The government of Australia has decided to end the requirement for international passengers travelling into the country to be vaccinated against Covid-19.

This rule modification is set to become effective from 6 July.       

However, travellers will not be exempt from other Covid-19 restrictions, such as wearing masks on inbound international flights.

Existing rules regarding the use of masks on domestic flights will also remain in place.

The move is based on the advice of Australia’s chief medical officer, Paul Kelly, and follows an amendment of the Biosecurity Act 2015.

Australia health and aged care minister Mark Butler said: “The Australian Government makes decisions on Covid-related issues after considering the latest medical advice.

“The Chief Medical Officer has advised it is no longer necessary for travellers to declare their vaccine status as part of our management of Covid.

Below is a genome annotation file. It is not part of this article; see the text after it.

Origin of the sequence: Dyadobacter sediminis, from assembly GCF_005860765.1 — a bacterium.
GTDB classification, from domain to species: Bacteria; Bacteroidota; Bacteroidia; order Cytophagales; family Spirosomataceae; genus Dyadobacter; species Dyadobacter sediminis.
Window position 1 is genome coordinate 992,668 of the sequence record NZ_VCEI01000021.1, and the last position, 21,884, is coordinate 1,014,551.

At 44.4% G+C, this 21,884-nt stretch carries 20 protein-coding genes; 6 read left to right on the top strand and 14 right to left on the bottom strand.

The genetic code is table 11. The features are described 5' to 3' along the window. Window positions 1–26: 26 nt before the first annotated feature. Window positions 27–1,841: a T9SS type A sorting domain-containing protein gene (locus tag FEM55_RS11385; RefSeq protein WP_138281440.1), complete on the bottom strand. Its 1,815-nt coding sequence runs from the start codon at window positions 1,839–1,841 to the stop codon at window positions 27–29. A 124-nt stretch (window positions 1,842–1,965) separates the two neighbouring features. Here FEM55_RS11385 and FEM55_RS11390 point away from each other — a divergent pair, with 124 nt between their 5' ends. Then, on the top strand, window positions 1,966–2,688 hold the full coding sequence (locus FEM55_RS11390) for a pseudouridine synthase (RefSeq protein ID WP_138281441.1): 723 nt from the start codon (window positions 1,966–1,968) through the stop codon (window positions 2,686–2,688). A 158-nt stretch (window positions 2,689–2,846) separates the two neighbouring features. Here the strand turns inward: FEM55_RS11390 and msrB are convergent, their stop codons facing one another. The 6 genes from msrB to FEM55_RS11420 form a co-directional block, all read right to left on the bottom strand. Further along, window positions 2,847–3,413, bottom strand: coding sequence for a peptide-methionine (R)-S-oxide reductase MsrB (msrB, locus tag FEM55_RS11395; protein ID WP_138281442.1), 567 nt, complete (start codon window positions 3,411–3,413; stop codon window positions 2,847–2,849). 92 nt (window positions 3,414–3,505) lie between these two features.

“Unvaccinated Australians, as well as certain groups of visa holders, have been able to travel to Australia for some time. We will continue to act on the medical advice as needed.”

Earlier in the year, Australia introduced a digital passenger declaration (DPD) for recording the Covid-19 vaccination status of international passengers.

With the latest move, such passengers will no longer be required to complete the DPD.

Australia home affairs minister Clare O’Neil said: “As more and more of us travel internationally and we get more confident in managing our risk of Covid, our airports are getting busier.

“Removing these requirements will not only reduce delays in our airports but will encourage more visitors and skilled workers to choose Australia as a destination.”

After keeping its border closed for more than a year, Australia started reopening last November.